Federal Whistleblower Lawsuit: Floyd Landis against Lance Armstrong

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Lance Armstrong and his closest supporters were named as defendants in a federal whistleblower lawsuit filed by Armstrong’s former teammate Floyd Landis in 2010. The high profile individuals involved in the Lance Armstrong lawsuit has made it one of the most famous cases of federal whistleblower law due to its significant place in the public eye. Under the False Claims Act Landis accused Armstrong of taking performance enhancing drugs, Landis also named in his complaint; corporate backers Bar Knaggs Bill Stapleton, Thom Weisel and  number of corporate entities who had backed Armstrong’s team over the past decade. Floyd Landis’ whistleblower lawsuit was first reported in the Wall Street Journal however specific details remain under seal and as a result exact content on the Lance Armstrong lawsuit is unknown.

Floyd Landis Whistleblower Lawsuit

The Floyd Landis whistleblower lawsuit was filed under the U.S Federal False Claims Act which allows citizens who are in no way affiliated with the government to sue on behalf of the government. The Act states that individuals can file suit against federal contractors that have allegedly defrauded the government. Federal Whistleblower law usually allows informants or whistleblowers to receive a reward of between 15 to 30 percent of recovered damages.

The Floyd Landis Whistleblower lawsuit accuses team-mate and seven times winner of the Tour de France; Lance Armstrong of using performance enhancing drugs whilst under U.S Postal Service sponsorship contract. Although specific details of this federal whistleblower lawsuit remain under lock and key it is more than likely that Armstrong will be accused of committing fraud against the U.S Postal Service in relation to the alleged doping.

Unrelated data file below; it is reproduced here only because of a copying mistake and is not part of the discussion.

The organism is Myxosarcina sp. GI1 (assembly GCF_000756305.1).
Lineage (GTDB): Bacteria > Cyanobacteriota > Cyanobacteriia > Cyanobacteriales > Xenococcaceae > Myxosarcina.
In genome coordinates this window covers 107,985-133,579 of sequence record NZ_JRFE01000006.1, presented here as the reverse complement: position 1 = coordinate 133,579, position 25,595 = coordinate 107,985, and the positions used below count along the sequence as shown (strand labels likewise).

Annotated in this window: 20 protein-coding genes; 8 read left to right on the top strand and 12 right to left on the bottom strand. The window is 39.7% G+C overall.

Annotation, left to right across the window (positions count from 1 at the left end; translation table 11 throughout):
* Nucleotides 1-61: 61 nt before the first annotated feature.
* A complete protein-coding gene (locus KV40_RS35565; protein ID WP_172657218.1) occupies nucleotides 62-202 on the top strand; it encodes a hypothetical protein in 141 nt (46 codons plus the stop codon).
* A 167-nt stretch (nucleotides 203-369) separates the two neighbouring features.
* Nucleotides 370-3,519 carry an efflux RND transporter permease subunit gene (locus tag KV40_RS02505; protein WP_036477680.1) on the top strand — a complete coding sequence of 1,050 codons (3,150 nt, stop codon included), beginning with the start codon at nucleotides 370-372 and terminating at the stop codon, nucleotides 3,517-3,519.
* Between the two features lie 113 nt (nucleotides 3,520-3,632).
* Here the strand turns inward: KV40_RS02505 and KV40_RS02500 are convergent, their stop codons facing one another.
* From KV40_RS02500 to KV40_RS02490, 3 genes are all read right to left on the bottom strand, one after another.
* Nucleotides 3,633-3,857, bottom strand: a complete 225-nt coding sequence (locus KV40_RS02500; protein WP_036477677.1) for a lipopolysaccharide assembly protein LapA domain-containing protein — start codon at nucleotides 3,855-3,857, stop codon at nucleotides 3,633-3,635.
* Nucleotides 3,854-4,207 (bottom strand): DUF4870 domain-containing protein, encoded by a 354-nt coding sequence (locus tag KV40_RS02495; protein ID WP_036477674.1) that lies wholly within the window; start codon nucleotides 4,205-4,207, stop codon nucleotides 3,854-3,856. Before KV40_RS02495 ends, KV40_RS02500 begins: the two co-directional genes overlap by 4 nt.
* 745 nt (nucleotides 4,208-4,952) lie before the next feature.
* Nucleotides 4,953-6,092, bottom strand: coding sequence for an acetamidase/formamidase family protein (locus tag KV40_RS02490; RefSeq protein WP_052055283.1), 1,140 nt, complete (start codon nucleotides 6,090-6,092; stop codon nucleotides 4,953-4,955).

Federal Whistleblower Law

The federal whistleblower law was introduced to encourage individuals to speak up if they have inside knowledge of anybody defrauding the government. Therefore Landis, who served as Armstrong’s lieutenant on the U.S Postal Service cycling team from 2002 to 2004, could be entitled to receive between 15 to 30 percent of the funds recovered to the USPS, if his case is successful. The U.S Postal Service no longer sponsors athletes and the U.S government is currently investigating the matter and deciding whether to join Landis in the litigation against Armstrong and his corporate backers.

If you know someone who is involved in fraudulent activity but are unsure about whether to blow the whistle, and see that they are held accountable for their actions, a whistleblower attorney at our personal injury law firm can offer their legal help. Please fill out an online form and learn more about your legal rights and the consequences of filing suit.